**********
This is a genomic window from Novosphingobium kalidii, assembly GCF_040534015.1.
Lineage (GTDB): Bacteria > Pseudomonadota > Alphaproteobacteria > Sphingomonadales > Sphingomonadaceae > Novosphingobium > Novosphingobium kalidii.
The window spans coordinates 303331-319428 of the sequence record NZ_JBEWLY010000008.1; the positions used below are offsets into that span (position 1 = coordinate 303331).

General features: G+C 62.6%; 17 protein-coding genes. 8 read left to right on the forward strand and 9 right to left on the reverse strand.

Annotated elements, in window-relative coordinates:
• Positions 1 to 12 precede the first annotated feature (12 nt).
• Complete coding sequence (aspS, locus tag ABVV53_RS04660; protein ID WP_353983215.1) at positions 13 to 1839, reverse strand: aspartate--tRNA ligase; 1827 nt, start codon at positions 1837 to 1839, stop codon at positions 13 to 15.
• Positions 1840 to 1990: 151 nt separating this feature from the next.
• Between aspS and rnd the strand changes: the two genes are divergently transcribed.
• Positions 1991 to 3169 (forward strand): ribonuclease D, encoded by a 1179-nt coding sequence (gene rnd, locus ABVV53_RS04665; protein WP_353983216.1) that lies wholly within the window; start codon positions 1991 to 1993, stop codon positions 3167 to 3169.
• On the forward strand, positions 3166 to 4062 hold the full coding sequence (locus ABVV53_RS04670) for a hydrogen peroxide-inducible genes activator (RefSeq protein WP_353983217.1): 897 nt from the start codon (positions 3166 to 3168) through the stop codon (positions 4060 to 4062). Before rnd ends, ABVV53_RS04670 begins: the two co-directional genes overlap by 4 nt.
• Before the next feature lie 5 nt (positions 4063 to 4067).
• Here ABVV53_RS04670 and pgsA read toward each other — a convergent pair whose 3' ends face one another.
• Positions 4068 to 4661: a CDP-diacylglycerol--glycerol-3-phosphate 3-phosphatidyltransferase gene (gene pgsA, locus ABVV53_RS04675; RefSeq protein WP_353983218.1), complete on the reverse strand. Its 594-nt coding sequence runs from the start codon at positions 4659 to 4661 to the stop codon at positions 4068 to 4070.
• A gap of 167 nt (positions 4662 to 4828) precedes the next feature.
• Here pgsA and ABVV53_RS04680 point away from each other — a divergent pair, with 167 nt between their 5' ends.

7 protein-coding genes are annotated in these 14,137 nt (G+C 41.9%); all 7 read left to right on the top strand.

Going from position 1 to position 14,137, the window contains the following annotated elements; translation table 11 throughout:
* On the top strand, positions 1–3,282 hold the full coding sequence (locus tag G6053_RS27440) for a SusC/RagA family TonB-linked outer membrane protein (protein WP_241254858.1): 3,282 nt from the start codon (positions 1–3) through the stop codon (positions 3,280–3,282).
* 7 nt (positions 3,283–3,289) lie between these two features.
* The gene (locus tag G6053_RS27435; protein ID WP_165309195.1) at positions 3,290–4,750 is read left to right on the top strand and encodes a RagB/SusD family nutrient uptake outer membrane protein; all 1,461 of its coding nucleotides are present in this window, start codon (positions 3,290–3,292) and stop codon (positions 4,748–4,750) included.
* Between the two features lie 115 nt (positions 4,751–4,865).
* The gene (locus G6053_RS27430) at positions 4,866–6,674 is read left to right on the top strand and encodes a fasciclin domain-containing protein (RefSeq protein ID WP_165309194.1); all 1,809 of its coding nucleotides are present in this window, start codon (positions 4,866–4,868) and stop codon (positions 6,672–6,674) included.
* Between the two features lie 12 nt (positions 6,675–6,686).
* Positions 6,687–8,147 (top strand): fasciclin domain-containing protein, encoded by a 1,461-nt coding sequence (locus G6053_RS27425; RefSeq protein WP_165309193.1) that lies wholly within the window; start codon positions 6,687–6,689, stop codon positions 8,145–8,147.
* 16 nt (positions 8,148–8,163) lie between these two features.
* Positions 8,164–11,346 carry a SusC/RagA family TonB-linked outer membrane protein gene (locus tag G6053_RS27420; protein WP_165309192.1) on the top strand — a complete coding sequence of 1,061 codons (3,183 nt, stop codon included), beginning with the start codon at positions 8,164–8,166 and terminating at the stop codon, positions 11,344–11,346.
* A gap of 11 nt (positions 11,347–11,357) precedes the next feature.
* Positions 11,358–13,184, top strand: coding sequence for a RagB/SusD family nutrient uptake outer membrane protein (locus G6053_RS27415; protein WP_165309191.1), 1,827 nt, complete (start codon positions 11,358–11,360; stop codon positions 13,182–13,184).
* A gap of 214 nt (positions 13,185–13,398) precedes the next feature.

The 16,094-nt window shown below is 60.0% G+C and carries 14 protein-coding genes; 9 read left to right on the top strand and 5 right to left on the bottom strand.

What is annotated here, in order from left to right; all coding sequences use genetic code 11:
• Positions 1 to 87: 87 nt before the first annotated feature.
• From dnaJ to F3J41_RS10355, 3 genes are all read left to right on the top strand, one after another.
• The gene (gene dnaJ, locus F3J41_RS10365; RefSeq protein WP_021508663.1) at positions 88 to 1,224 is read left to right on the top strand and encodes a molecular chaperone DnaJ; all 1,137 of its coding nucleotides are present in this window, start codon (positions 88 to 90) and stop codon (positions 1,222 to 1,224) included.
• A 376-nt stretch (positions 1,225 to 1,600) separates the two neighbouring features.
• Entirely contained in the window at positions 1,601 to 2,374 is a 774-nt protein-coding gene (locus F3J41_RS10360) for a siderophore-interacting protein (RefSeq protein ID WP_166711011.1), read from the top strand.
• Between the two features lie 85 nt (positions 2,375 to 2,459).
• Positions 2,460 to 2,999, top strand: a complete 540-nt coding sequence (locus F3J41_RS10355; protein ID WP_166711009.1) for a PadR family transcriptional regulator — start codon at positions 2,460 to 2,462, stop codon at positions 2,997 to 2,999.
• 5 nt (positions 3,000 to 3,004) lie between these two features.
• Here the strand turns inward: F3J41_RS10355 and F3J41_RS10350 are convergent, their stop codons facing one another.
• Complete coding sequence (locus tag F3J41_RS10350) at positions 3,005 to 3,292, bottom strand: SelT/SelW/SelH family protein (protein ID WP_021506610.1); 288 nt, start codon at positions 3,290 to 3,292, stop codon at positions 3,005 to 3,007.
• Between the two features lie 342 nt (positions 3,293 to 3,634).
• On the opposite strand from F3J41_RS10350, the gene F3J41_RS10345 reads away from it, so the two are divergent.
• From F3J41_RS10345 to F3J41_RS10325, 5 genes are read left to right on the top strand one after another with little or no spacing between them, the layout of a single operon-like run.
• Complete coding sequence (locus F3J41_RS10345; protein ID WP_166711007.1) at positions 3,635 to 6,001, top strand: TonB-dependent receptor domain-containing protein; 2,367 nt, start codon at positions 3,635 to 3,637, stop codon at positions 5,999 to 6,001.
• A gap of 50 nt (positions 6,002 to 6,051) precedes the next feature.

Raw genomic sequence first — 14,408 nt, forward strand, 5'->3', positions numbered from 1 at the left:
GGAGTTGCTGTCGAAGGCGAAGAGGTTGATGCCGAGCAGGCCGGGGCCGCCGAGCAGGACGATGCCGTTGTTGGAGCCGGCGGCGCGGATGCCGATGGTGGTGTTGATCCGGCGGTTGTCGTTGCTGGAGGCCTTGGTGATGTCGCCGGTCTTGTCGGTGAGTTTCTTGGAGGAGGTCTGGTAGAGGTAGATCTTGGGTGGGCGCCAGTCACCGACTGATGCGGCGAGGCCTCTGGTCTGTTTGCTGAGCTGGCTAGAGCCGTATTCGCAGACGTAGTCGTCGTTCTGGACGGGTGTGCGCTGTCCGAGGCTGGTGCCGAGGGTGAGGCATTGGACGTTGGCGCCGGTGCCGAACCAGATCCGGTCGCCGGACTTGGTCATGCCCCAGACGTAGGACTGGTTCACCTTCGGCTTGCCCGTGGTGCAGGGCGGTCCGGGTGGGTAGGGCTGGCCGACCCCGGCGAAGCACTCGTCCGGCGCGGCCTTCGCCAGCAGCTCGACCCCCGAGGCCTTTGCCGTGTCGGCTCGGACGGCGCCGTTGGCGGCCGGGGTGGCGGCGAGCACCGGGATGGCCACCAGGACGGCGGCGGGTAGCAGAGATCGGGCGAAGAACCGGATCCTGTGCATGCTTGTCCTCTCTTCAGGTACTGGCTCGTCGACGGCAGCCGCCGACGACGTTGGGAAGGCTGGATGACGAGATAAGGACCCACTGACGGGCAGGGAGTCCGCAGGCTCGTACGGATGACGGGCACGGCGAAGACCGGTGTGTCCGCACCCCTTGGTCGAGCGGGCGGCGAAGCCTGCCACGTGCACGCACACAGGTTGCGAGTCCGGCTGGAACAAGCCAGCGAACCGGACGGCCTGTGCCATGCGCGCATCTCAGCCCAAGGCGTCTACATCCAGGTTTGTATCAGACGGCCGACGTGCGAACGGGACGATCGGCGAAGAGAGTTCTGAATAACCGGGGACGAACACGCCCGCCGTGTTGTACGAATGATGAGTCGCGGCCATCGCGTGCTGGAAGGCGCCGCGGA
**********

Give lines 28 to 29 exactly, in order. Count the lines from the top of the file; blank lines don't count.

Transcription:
* A gap of 11 nt (positions 11,347–11,357) precedes the next feature.
* Positions 11,358–13,184, top strand: coding sequence for a RagB/SusD family nutrient uptake outer membrane protein (locus G6053_RS27415; protein WP_165309191.1), 1,827 nt, complete (start codon positions 11,358–11,360; stop codon positions 13,182–13,184).